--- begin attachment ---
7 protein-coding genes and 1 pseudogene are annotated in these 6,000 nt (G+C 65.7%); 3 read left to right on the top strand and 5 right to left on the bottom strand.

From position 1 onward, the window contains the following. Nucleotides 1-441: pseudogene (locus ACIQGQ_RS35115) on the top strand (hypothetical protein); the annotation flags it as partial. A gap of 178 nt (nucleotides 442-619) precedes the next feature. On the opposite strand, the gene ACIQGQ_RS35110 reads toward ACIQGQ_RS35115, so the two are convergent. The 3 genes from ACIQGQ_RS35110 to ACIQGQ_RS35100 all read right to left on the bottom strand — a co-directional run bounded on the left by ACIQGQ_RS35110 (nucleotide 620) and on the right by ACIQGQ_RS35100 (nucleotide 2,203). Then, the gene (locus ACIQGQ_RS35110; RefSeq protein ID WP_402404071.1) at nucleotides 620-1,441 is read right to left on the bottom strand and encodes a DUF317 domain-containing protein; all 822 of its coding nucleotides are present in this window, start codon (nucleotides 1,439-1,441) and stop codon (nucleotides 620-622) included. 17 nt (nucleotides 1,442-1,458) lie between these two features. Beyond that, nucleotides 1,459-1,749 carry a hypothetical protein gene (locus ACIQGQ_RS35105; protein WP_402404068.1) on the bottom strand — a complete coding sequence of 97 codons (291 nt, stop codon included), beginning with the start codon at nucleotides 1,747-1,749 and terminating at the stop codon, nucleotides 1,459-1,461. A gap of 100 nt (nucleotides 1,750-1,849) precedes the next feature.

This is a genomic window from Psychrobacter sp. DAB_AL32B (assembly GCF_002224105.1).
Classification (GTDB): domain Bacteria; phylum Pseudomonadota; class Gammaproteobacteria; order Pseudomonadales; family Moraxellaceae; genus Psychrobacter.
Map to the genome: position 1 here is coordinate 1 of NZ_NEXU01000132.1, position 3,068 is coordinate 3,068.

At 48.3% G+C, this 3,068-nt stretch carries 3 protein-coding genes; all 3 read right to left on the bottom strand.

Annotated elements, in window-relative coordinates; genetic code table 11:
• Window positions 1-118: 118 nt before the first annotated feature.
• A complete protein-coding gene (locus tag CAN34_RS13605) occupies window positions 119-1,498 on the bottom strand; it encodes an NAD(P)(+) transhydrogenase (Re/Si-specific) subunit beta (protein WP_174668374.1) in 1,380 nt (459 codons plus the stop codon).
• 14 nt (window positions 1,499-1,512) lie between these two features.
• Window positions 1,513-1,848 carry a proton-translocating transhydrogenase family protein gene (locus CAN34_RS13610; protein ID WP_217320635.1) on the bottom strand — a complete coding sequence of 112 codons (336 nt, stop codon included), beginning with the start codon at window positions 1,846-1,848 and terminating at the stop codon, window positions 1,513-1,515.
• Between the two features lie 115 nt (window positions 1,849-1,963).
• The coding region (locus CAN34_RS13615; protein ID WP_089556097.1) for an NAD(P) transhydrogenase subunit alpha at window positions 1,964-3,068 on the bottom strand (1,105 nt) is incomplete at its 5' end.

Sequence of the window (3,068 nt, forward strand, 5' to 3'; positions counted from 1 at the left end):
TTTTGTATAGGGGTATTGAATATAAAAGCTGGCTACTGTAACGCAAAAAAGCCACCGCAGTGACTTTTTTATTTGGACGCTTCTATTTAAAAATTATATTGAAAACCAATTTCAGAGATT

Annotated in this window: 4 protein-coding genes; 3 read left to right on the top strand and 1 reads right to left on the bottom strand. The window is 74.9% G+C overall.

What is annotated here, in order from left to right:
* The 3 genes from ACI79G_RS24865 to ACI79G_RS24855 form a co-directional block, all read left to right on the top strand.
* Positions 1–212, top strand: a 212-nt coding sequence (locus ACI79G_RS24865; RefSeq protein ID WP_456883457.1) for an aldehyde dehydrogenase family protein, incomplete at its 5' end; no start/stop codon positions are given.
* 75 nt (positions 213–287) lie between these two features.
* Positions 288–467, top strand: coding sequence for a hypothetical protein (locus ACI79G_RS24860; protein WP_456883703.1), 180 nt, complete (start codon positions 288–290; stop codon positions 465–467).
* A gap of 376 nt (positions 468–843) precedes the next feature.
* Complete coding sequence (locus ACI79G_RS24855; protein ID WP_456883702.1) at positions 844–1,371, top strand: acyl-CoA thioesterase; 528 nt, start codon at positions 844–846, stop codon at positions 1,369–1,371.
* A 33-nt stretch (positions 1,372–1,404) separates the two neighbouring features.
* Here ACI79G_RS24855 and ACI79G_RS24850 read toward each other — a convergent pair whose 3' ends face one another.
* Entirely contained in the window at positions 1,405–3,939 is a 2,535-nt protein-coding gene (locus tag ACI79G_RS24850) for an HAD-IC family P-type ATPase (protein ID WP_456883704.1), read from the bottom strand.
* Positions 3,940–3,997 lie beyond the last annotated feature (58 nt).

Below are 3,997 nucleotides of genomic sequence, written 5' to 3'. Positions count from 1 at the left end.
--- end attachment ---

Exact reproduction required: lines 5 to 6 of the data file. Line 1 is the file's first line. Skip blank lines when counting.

Map to the genome: position 1 here is coordinate 1 of NZ_NEXU01000132.1, position 3,068 is coordinate 3,068.

At 48.3% G+C, this 3,068-nt stretch carries 3 protein-coding genes; all 3 read right to left on the bottom strand.